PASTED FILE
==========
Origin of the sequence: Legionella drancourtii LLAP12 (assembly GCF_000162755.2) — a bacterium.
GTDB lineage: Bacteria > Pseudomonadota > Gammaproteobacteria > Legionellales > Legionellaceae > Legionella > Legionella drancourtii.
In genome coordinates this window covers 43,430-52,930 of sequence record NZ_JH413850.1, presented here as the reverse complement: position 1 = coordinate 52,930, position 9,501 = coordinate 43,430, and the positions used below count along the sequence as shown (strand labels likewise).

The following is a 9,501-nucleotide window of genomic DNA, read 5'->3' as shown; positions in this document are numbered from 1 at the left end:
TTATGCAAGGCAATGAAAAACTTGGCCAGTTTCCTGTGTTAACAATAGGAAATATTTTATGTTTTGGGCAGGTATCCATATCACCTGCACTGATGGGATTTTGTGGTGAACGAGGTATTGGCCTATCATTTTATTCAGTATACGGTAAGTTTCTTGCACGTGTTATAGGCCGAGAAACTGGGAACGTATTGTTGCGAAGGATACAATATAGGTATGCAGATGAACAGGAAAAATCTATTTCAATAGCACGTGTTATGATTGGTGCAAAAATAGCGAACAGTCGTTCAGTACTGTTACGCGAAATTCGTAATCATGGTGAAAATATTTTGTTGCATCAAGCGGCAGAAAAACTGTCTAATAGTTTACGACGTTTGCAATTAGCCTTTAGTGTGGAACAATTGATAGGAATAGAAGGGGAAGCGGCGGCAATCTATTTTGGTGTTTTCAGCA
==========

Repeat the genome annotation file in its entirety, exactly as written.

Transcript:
Origin of the sequence: Legionella drancourtii LLAP12 (assembly GCF_000162755.2) — a bacterium.
GTDB lineage: Bacteria > Pseudomonadota > Gammaproteobacteria > Legionellales > Legionellaceae > Legionella > Legionella drancourtii.
In genome coordinates this window covers 43,430-52,930 of sequence record NZ_JH413850.1, presented here as the reverse complement: position 1 = coordinate 52,930, position 9,501 = coordinate 43,430, and the positions used below count along the sequence as shown (strand labels likewise).

The following is a 9,501-nucleotide window of genomic DNA, read 5'->3' as shown; positions in this document are numbered from 1 at the left end:
TTATGCAAGGCAATGAAAAACTTGGCCAGTTTCCTGTGTTAACAATAGGAAATATTTTATGTTTTGGGCAGGTATCCATATCACCTGCACTGATGGGATTTTGTGGTGAACGAGGTATTGGCCTATCATTTTATTCAGTATACGGTAAGTTTCTTGCACGTGTTATAGGCCGAGAAACTGGGAACGTATTGTTGCGAAGGATACAATATAGGTATGCAGATGAACAGGAAAAATCTATTTCAATAGCACGTGTTATGATTGGTGCAAAAATAGCGAACAGTCGTTCAGTACTGTTACGCGAAATTCGTAATCATGGTGAAAATATTTTGTTGCATCAAGCGGCAGAAAAACTGTCTAATAGTTTACGACGTTTGCAATTAGCCTTTAGTGTGGAACAATTGATAGGAATAGAAGGGGAAGCGGCGGCAATCTATTTTGGTGTTTTCAGCA